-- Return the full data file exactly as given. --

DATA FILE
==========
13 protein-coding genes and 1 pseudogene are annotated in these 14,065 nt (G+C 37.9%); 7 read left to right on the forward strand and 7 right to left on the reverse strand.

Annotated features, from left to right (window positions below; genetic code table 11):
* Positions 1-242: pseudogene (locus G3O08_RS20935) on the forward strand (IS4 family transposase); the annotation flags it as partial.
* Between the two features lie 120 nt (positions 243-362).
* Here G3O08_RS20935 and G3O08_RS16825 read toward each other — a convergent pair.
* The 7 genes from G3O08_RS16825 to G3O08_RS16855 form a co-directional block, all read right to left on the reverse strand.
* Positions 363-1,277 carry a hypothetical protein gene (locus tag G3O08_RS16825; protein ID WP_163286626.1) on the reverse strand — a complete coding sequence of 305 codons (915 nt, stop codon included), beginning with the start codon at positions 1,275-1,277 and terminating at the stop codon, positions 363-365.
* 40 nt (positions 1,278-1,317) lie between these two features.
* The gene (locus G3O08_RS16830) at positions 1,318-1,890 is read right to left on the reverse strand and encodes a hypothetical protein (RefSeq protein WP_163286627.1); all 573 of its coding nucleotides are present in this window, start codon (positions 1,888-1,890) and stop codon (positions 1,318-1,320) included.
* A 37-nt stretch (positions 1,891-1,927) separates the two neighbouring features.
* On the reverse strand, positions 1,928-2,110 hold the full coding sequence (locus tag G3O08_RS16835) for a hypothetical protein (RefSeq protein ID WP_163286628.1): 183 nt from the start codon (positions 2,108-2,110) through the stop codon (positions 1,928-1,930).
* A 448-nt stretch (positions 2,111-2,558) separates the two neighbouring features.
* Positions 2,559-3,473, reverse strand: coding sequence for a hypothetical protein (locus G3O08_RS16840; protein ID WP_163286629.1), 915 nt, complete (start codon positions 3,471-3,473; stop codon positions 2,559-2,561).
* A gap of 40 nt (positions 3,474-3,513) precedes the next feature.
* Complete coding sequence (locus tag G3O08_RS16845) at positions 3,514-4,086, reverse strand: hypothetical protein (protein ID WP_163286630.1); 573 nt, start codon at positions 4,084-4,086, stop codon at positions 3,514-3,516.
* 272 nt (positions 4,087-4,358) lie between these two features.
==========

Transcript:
13 protein-coding genes and 1 pseudogene are annotated in these 14,065 nt (G+C 37.9%); 7 read left to right on the forward strand and 7 right to left on the reverse strand.

Annotated features, from left to right (window positions below; genetic code table 11):
* Positions 1-242: pseudogene (locus G3O08_RS20935) on the forward strand (IS4 family transposase); the annotation flags it as partial.
* Between the two features lie 120 nt (positions 243-362).
* Here G3O08_RS20935 and G3O08_RS16825 read toward each other — a convergent pair.
* The 7 genes from G3O08_RS16825 to G3O08_RS16855 form a co-directional block, all read right to left on the reverse strand.
* Positions 363-1,277 carry a hypothetical protein gene (locus tag G3O08_RS16825; protein ID WP_163286626.1) on the reverse strand — a complete coding sequence of 305 codons (915 nt, stop codon included), beginning with the start codon at positions 1,275-1,277 and terminating at the stop codon, positions 363-365.
* 40 nt (positions 1,278-1,317) lie between these two features.
* The gene (locus G3O08_RS16830) at positions 1,318-1,890 is read right to left on the reverse strand and encodes a hypothetical protein (RefSeq protein WP_163286627.1); all 573 of its coding nucleotides are present in this window, start codon (positions 1,888-1,890) and stop codon (positions 1,318-1,320) included.
* A 37-nt stretch (positions 1,891-1,927) separates the two neighbouring features.
* On the reverse strand, positions 1,928-2,110 hold the full coding sequence (locus tag G3O08_RS16835) for a hypothetical protein (RefSeq protein ID WP_163286628.1): 183 nt from the start codon (positions 2,108-2,110) through the stop codon (positions 1,928-1,930).
* A 448-nt stretch (positions 2,111-2,558) separates the two neighbouring features.
* Positions 2,559-3,473, reverse strand: coding sequence for a hypothetical protein (locus G3O08_RS16840; protein ID WP_163286629.1), 915 nt, complete (start codon positions 3,471-3,473; stop codon positions 2,559-2,561).
* A gap of 40 nt (positions 3,474-3,513) precedes the next feature.
* Complete coding sequence (locus tag G3O08_RS16845) at positions 3,514-4,086, reverse strand: hypothetical protein (protein ID WP_163286630.1); 573 nt, start codon at positions 4,084-4,086, stop codon at positions 3,514-3,516.
* 272 nt (positions 4,087-4,358) lie between these two features.